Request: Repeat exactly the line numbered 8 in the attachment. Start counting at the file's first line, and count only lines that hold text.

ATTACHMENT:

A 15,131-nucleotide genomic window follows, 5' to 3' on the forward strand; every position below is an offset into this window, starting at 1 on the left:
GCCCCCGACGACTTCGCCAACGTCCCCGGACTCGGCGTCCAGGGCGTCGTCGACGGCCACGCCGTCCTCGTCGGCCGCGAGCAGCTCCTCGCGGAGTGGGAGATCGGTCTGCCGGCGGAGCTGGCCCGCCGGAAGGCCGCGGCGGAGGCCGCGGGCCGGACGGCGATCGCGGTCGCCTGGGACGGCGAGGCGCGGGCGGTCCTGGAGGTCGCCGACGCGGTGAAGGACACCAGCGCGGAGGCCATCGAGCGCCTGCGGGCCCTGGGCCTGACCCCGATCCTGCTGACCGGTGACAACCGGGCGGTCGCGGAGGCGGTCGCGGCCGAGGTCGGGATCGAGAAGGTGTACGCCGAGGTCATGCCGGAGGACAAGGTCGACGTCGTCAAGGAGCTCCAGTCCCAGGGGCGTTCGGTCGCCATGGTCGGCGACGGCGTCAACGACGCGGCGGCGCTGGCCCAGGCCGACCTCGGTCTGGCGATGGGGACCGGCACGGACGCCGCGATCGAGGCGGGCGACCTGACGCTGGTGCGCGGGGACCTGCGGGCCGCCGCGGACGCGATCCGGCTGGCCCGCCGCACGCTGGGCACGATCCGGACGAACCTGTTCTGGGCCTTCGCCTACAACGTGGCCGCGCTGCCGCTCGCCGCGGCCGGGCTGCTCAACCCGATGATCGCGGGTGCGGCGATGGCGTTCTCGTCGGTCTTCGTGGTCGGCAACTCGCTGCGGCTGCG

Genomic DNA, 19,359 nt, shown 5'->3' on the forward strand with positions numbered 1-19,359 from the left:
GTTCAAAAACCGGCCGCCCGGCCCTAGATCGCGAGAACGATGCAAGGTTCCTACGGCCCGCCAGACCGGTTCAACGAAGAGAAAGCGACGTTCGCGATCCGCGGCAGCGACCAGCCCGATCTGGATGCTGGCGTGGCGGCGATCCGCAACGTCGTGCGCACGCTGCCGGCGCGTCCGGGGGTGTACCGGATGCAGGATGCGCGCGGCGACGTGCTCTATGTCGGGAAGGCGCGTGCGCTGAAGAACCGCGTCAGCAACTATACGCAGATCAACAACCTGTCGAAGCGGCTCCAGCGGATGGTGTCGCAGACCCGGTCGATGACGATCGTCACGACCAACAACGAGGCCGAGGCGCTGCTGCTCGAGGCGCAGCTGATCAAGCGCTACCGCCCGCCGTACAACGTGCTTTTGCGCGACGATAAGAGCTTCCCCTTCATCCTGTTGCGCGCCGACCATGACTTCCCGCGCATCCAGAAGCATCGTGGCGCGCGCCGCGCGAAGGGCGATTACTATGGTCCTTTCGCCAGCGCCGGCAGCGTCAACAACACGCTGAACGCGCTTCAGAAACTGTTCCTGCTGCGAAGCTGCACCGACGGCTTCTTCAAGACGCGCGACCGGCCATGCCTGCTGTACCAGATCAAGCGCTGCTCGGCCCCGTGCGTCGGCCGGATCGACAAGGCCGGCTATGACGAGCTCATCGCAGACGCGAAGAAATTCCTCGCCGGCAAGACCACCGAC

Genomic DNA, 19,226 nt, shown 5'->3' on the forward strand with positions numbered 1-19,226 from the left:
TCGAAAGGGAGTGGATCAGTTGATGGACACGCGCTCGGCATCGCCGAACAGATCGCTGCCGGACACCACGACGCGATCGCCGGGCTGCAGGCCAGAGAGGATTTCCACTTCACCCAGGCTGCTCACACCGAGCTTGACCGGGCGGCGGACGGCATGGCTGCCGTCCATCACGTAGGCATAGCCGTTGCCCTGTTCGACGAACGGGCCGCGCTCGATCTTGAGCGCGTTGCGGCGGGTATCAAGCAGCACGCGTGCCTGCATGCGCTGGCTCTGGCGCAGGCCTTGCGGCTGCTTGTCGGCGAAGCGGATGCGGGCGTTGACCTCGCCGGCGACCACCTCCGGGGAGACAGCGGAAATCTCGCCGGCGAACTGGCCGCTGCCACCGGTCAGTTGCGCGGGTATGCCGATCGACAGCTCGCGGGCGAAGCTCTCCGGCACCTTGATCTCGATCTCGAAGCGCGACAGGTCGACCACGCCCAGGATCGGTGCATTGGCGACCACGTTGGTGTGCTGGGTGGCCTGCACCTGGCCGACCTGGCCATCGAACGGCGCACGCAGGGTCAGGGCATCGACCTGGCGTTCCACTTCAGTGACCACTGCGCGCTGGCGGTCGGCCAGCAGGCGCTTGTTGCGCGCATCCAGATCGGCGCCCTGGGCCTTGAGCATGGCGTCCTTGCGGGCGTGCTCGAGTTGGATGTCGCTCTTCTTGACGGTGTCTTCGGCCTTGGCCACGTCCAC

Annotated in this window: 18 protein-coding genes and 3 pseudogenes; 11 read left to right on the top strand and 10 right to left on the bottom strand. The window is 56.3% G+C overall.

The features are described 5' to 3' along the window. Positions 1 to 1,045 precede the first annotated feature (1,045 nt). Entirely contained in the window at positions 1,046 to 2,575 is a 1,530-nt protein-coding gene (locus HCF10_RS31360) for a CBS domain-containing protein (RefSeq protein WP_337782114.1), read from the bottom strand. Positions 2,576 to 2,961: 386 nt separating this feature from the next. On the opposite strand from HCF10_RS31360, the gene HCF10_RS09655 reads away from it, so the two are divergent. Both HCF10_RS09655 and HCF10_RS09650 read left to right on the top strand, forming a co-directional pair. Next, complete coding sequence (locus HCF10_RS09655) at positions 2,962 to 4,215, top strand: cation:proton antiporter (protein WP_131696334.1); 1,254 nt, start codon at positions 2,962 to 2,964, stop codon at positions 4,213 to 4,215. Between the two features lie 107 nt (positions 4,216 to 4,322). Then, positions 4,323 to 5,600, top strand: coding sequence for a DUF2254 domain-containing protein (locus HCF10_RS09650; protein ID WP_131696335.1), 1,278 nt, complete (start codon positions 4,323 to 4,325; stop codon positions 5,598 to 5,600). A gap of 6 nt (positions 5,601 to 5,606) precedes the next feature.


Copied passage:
The features are described 5' to 3' along the window. Positions 1 to 1,045 precede the first annotated feature (1,045 nt). Entirely contained in the window at positions 1,046 to 2,575 is a 1,530-nt protein-coding gene (locus HCF10_RS31360) for a CBS domain-containing protein (RefSeq protein WP_337782114.1), read from the bottom strand. Positions 2,576 to 2,961: 386 nt separating this feature from the next. On the opposite strand from HCF10_RS31360, the gene HCF10_RS09655 reads away from it, so the two are divergent. Both HCF10_RS09655 and HCF10_RS09650 read left to right on the top strand, forming a co-directional pair. Next, complete coding sequence (locus HCF10_RS09655) at positions 2,962 to 4,215, top strand: cation:proton antiporter (protein WP_131696334.1); 1,254 nt, start codon at positions 2,962 to 2,964, stop codon at positions 4,213 to 4,215. Between the two features lie 107 nt (positions 4,216 to 4,322). Then, positions 4,323 to 5,600, top strand: coding sequence for a DUF2254 domain-containing protein (locus HCF10_RS09650; protein ID WP_131696335.1), 1,278 nt, complete (start codon positions 4,323 to 4,325; stop codon positions 5,598 to 5,600). A gap of 6 nt (positions 5,601 to 5,606) precedes the next feature.